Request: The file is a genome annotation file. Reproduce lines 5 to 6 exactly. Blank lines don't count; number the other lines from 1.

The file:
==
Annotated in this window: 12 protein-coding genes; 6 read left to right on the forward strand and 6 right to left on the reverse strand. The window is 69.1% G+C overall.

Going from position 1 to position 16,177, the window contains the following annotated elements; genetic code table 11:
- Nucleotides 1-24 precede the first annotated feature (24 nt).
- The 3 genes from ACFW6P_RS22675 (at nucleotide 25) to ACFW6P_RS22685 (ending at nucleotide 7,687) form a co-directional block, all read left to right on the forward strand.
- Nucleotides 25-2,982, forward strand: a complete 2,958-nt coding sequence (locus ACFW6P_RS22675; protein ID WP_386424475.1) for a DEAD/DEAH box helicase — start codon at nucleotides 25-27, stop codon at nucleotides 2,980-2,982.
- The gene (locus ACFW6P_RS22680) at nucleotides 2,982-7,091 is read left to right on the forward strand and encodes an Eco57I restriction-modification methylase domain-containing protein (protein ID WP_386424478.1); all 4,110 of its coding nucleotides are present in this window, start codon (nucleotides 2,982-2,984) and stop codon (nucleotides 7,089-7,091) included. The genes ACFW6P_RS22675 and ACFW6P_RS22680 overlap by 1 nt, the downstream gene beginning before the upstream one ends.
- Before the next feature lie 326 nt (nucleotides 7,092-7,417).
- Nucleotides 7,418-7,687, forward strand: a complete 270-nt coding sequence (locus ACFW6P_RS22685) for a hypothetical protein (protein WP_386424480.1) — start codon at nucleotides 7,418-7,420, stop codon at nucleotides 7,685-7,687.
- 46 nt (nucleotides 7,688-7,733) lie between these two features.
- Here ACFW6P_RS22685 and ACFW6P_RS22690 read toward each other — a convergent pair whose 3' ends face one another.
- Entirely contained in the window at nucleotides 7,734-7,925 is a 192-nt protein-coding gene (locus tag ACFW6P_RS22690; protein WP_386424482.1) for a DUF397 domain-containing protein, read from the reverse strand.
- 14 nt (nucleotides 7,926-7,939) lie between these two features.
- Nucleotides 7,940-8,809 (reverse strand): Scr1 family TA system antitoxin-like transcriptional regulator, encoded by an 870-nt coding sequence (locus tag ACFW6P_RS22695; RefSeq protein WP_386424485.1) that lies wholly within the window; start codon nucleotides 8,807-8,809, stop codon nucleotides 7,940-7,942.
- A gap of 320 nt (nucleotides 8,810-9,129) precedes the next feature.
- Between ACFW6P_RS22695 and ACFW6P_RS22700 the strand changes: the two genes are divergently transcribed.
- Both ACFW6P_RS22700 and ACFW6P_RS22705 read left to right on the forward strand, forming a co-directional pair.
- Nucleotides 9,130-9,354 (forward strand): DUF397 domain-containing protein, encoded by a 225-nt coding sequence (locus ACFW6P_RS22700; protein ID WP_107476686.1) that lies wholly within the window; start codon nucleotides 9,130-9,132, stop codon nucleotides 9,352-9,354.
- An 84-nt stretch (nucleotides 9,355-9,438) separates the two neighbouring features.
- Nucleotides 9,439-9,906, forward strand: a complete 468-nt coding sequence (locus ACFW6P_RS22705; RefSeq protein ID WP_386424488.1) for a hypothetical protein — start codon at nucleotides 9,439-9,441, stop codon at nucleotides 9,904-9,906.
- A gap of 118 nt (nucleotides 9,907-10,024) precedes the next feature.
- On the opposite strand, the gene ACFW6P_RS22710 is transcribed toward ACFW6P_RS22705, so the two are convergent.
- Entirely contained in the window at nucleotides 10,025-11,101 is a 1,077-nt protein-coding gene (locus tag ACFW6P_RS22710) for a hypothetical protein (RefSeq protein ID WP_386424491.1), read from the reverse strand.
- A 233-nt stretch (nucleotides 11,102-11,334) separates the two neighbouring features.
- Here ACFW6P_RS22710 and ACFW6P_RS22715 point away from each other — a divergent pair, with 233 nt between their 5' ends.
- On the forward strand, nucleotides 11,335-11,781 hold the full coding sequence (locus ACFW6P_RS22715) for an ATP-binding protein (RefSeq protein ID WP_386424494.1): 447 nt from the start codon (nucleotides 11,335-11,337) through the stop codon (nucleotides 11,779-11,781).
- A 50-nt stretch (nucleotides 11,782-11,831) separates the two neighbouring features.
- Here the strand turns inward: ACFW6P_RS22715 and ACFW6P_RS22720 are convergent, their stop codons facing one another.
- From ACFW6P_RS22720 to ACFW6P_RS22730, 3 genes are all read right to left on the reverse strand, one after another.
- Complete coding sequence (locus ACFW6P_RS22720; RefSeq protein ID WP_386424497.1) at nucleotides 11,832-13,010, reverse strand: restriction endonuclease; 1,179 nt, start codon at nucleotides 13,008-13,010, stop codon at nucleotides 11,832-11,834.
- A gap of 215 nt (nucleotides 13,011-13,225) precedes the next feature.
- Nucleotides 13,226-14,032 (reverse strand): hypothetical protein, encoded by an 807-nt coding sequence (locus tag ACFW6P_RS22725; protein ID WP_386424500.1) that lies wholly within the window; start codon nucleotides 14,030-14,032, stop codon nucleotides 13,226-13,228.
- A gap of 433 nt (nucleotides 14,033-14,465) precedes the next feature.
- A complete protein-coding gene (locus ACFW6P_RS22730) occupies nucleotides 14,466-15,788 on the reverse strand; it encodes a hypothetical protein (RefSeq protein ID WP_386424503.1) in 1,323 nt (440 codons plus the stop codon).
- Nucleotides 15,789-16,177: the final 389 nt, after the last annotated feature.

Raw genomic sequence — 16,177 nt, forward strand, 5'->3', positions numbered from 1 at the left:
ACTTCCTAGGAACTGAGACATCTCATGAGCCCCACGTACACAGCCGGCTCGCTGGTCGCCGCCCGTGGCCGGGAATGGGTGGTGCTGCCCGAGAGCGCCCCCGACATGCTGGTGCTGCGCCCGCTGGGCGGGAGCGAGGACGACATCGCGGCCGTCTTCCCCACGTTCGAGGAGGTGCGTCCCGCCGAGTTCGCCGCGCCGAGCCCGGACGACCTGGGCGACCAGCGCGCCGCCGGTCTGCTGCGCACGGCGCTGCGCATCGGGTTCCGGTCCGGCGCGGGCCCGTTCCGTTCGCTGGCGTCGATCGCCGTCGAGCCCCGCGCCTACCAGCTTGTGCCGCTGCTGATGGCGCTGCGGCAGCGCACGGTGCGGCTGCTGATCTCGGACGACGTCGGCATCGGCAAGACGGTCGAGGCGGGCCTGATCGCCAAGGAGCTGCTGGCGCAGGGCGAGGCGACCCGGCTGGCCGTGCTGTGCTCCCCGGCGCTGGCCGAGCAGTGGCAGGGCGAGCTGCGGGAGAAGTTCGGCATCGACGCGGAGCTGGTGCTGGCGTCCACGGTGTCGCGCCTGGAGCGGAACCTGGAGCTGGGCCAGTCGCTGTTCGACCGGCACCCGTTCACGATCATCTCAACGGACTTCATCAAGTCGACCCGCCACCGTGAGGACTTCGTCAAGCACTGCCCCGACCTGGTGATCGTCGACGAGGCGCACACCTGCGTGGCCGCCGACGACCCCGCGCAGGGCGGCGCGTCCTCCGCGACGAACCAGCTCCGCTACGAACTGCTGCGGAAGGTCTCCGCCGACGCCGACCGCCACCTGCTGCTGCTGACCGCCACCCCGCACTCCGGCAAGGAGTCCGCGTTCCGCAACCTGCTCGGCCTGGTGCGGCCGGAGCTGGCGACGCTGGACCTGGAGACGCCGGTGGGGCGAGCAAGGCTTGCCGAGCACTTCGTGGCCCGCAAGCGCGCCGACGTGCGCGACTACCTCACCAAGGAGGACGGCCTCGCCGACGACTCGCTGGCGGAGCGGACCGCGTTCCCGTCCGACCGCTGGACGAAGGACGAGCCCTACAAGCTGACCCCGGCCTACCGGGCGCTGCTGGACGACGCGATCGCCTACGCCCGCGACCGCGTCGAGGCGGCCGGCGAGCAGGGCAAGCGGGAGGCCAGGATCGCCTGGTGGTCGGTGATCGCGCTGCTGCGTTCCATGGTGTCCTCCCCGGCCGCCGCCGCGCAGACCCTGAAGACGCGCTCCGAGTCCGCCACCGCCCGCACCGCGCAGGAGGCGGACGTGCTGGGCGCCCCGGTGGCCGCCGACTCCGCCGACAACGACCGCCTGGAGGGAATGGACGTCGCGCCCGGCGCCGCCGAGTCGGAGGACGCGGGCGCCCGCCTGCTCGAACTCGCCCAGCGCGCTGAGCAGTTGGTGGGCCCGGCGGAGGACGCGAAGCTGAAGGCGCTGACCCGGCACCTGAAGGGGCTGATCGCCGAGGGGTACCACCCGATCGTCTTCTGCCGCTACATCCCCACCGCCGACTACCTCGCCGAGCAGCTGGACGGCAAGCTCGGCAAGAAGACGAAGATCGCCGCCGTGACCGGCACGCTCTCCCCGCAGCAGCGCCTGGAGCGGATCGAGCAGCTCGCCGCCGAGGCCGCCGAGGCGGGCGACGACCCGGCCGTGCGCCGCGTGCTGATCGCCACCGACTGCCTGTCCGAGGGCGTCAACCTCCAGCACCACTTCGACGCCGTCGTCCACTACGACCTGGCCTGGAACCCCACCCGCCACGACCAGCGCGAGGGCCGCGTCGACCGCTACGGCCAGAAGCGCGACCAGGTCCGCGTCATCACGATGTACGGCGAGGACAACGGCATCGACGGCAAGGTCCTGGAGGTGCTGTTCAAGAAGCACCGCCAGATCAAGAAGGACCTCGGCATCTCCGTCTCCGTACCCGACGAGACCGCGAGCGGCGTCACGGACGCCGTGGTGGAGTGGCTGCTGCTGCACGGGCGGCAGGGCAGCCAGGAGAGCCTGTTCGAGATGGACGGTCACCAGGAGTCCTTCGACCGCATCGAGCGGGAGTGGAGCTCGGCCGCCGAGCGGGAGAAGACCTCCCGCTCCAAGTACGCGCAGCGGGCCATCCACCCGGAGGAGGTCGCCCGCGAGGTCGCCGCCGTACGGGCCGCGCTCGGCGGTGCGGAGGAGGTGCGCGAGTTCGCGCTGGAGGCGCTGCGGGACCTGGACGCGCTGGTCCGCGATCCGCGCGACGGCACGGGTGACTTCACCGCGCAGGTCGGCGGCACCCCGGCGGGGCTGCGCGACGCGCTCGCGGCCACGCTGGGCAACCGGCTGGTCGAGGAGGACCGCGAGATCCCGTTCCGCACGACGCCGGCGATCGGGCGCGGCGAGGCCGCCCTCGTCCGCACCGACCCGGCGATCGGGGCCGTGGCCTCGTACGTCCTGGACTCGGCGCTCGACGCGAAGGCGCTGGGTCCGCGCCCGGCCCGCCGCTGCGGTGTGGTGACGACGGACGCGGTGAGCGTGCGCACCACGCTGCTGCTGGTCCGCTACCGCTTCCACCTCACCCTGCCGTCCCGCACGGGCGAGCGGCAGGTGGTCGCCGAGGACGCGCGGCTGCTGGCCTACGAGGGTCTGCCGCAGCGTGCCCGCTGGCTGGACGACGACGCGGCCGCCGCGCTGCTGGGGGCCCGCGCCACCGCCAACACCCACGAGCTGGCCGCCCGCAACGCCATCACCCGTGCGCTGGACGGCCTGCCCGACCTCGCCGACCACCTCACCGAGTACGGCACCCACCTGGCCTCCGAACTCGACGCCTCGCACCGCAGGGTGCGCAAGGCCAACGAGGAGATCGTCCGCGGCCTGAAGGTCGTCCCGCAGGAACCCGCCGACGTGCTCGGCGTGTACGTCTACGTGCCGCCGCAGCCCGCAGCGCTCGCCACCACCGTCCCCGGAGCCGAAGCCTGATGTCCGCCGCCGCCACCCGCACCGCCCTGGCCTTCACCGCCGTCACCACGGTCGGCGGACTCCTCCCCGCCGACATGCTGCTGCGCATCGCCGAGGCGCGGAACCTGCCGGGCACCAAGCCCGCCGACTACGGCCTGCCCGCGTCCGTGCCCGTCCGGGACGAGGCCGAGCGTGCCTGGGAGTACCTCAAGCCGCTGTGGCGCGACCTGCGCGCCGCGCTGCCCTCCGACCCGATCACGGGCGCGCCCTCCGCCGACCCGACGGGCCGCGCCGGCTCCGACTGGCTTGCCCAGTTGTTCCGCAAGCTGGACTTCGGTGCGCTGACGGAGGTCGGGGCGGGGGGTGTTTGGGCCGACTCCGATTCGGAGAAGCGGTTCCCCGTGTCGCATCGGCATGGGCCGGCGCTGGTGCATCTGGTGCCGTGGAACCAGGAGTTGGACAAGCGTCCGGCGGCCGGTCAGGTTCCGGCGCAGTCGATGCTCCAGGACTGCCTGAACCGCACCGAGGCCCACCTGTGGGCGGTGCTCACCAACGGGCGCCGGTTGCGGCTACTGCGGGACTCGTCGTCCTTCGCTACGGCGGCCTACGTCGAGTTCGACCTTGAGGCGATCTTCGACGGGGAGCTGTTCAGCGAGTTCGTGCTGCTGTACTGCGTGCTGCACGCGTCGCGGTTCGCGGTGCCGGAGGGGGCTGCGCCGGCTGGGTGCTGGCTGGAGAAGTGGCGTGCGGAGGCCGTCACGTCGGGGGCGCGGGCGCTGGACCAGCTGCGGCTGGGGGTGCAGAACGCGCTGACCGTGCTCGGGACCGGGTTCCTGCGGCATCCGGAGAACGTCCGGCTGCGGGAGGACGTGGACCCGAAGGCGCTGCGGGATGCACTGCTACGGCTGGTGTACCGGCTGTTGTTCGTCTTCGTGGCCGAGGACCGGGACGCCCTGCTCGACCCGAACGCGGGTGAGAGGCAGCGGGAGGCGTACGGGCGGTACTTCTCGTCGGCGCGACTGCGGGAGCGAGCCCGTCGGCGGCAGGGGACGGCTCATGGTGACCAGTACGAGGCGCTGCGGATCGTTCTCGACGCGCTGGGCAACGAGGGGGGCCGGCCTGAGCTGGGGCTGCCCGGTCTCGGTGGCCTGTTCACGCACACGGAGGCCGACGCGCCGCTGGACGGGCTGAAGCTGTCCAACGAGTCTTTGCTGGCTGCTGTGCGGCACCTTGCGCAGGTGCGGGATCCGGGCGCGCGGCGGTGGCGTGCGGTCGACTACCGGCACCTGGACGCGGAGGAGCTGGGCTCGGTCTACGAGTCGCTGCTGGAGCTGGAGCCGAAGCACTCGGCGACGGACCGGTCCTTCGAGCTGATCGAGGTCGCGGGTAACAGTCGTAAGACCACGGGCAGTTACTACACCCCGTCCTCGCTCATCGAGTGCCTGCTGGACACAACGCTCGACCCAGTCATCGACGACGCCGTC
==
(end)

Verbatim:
- Nucleotides 25-2,982, forward strand: a complete 2,958-nt coding sequence (locus ACFW6P_RS22675; protein ID WP_386424475.1) for a DEAD/DEAH box helicase — start codon at nucleotides 25-27, stop codon at nucleotides 2,980-2,982.
- The gene (locus ACFW6P_RS22680) at nucleotides 2,982-7,091 is read left to right on the forward strand and encodes an Eco57I restriction-modification methylase domain-containing protein (protein ID WP_386424478.1); all 4,110 of its coding nucleotides are present in this window, start codon (nucleotides 2,982-2,984) and stop codon (nucleotides 7,089-7,091) included. The genes ACFW6P_RS22675 and ACFW6P_RS22680 overlap by 1 nt, the downstream gene beginning before the upstream one ends.